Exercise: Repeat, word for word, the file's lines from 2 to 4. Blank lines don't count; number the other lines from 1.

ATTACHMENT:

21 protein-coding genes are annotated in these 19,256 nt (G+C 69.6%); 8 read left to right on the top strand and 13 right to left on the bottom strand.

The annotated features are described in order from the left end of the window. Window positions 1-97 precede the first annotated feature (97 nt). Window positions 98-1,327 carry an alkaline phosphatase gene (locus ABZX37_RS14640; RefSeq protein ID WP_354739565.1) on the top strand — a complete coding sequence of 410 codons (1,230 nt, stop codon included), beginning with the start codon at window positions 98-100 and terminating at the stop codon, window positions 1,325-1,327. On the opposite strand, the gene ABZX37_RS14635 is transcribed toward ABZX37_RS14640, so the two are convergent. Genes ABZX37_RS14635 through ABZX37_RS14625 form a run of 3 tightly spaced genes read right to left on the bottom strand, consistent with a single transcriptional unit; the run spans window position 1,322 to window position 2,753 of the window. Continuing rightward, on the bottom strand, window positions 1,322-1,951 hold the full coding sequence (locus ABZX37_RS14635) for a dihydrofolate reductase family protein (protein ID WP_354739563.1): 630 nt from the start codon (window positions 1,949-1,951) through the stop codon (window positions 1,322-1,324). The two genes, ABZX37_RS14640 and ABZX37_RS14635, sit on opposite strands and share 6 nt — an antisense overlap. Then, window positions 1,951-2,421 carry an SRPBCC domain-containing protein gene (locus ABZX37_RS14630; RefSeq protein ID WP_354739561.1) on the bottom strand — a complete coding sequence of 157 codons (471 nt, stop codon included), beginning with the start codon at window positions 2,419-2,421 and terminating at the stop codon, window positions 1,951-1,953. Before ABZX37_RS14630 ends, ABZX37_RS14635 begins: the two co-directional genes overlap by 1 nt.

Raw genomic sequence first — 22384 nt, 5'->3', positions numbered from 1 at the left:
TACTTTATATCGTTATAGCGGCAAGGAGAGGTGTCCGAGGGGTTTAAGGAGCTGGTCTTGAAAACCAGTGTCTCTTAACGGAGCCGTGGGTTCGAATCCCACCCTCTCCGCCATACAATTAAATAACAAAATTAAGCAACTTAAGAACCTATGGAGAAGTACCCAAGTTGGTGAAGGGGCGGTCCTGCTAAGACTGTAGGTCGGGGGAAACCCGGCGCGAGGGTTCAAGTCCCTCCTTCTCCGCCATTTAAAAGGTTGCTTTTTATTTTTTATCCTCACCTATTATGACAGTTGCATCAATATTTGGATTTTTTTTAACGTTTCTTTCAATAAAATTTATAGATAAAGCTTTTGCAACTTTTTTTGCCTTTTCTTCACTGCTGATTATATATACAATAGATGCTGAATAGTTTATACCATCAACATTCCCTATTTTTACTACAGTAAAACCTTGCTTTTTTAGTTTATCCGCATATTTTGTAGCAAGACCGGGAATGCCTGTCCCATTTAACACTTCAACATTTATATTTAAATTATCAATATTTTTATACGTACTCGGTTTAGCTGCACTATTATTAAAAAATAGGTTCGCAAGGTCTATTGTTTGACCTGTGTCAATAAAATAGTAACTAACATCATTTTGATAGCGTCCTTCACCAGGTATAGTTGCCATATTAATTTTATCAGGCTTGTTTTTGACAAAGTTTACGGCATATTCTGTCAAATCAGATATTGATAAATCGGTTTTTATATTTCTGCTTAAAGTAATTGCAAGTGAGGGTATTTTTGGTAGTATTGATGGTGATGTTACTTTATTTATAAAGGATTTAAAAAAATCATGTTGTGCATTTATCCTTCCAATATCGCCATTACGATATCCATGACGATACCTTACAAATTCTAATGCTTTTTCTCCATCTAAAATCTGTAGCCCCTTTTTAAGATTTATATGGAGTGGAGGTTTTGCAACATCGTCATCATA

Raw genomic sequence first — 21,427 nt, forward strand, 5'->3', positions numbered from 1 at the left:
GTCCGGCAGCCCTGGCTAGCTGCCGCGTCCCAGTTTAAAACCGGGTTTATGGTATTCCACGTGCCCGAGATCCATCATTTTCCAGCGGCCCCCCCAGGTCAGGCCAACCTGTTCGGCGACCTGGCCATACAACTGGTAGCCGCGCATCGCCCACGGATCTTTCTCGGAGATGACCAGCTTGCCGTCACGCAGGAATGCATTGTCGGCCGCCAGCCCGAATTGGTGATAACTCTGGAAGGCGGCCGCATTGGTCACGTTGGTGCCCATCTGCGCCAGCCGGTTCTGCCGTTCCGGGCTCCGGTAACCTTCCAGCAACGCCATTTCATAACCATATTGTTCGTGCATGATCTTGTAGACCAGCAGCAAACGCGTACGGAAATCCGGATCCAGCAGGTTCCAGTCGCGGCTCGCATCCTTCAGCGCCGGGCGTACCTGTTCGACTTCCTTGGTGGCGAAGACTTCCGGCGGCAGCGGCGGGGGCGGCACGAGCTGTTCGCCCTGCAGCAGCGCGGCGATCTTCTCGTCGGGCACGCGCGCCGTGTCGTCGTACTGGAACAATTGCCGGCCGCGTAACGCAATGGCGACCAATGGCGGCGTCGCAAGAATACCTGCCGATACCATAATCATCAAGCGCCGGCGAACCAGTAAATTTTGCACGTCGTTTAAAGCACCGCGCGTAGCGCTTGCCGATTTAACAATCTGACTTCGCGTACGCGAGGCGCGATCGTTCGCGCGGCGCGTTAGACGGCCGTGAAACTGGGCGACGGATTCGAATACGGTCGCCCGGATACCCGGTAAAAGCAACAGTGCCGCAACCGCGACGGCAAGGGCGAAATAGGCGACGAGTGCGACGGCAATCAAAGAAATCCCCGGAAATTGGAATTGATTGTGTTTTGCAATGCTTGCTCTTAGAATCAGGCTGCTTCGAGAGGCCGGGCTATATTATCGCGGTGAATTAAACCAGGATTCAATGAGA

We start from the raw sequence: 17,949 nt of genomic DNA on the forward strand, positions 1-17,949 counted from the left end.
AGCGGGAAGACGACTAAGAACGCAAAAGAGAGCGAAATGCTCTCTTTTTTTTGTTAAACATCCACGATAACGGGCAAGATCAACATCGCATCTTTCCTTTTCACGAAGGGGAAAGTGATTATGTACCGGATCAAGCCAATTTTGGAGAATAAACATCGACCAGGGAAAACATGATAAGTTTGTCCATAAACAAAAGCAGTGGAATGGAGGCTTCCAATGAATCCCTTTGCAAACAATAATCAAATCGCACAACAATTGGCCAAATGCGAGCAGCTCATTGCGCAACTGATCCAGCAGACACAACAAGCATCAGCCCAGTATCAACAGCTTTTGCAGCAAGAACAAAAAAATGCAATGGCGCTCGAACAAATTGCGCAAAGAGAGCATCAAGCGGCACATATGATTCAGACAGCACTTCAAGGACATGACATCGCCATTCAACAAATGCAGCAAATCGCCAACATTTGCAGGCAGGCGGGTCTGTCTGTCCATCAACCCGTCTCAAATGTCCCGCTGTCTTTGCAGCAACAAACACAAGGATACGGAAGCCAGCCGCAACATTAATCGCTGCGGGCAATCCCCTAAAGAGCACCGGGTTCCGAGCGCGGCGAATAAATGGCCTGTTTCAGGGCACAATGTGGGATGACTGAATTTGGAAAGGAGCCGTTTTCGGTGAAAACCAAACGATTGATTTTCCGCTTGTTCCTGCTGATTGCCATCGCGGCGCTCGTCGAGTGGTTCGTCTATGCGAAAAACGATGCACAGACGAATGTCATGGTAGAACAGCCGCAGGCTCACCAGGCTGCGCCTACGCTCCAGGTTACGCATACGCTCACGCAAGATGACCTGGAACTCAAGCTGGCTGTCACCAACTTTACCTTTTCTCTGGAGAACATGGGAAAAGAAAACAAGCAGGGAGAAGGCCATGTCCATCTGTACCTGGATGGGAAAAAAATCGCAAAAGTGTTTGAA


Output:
The annotated features are described in order from the left end of the window. Window positions 1-97 precede the first annotated feature (97 nt). Window positions 98-1,327 carry an alkaline phosphatase gene (locus ABZX37_RS14640; RefSeq protein ID WP_354739565.1) on the top strand — a complete coding sequence of 410 codons (1,230 nt, stop codon included), beginning with the start codon at window positions 98-100 and terminating at the stop codon, window positions 1,325-1,327. On the opposite strand, the gene ABZX37_RS14635 is transcribed toward ABZX37_RS14640, so the two are convergent. Genes ABZX37_RS14635 through ABZX37_RS14625 form a run of 3 tightly spaced genes read right to left on the bottom strand, consistent with a single transcriptional unit; the run spans window position 1,322 to window position 2,753 of the window. Continuing rightward, on the bottom strand, window positions 1,322-1,951 hold the full coding sequence (locus ABZX37_RS14635) for a dihydrofolate reductase family protein (protein ID WP_354739563.1): 630 nt from the start codon (window positions 1,949-1,951) through the stop codon (window positions 1,322-1,324). The two genes, ABZX37_RS14640 and ABZX37_RS14635, sit on opposite strands and share 6 nt — an antisense overlap. Then, window positions 1,951-2,421 carry an SRPBCC domain-containing protein gene (locus ABZX37_RS14630; RefSeq protein ID WP_354739561.1) on the bottom strand — a complete coding sequence of 157 codons (471 nt, stop codon included), beginning with the start codon at window positions 2,419-2,421 and terminating at the stop codon, window positions 1,951-1,953. Before ABZX37_RS14630 ends, ABZX37_RS14635 begins: the two co-directional genes overlap by 1 nt.

Raw genomic sequence first — 22384 nt, 5'->3', positions numbered from 1 at the left:
TACTTTATATCGTTATAGCGGCAAGGAGAGGTGTCCGAGGGGTTTAAGGAGCTGGTCTTGAAAACCAGTGTCTCTTAACGGAGCCGTGGGTTCGAATCCCACCCTCTCCGCCATACAATTAAATAACAAAATTAAGCAACTTAAGAACCTATGGAGAAGTACCCAAGTTGGTGAAGGGGCGGTCCTGCTAAGACTGTAGGTCGGGGGAAACCCGGCGCGAGGGTTCAAGTCCCTCCTTCTCCGCCATTTAAAAGGTTGCTTTTTATTTTTTATCCTCACCTATTATGACAGTTGCATCAATATTTGGATTTTTTTTAACGTTTCTTTCAATAAAATTTATAGATAAAGCTTTTGCAACTTTTTTTGCCTTTTCTTCACTGCTGATTATATATACAATAGATGCTGAATAGTTTATACCATCAACATTCCCTATTTTTACTACAGTAAAACCTTGCTTTTTTAGTTTATCCGCATATTTTGTAGCAAGACCGGGAATGCCTGTCCCATTTAACACTTCAACATTTATATTTAAATTATCAATATTTTTATACGTACTCGGTTTAGCTGCACTATTATTAAAAAATAGGTTCGCAAGGTCTATTGTTTGACCTGTGTCAATAAAATAGTAACTAACATCATTTTGATAGCGTCCTTCACCAGGTATAGTTGCCATATTAATTTTATCAGGCTTGTTTTTGACAAAGTTTACGGCATATTCTGTCAAATCAGATATTGATAAATCGGTTTTTATATTTCTGCTTAAAGTAATTGCAAGTGAGGGTATTTTTGGTAGTATTGATGGTGATGTTACTTTATTTATAAAGGATTTAAAAAAATCATGTTGTGCATTTATCCTTCCAATATCGCCATTACGATATCCATGACGATACCTTACAAATTCTAATGCTTTTTCTCCATCTAAAATCTGTAGCCCCTTTTTAAGATTTATATGGAGTGGAGGTTTTGCAACATCGTCATCATA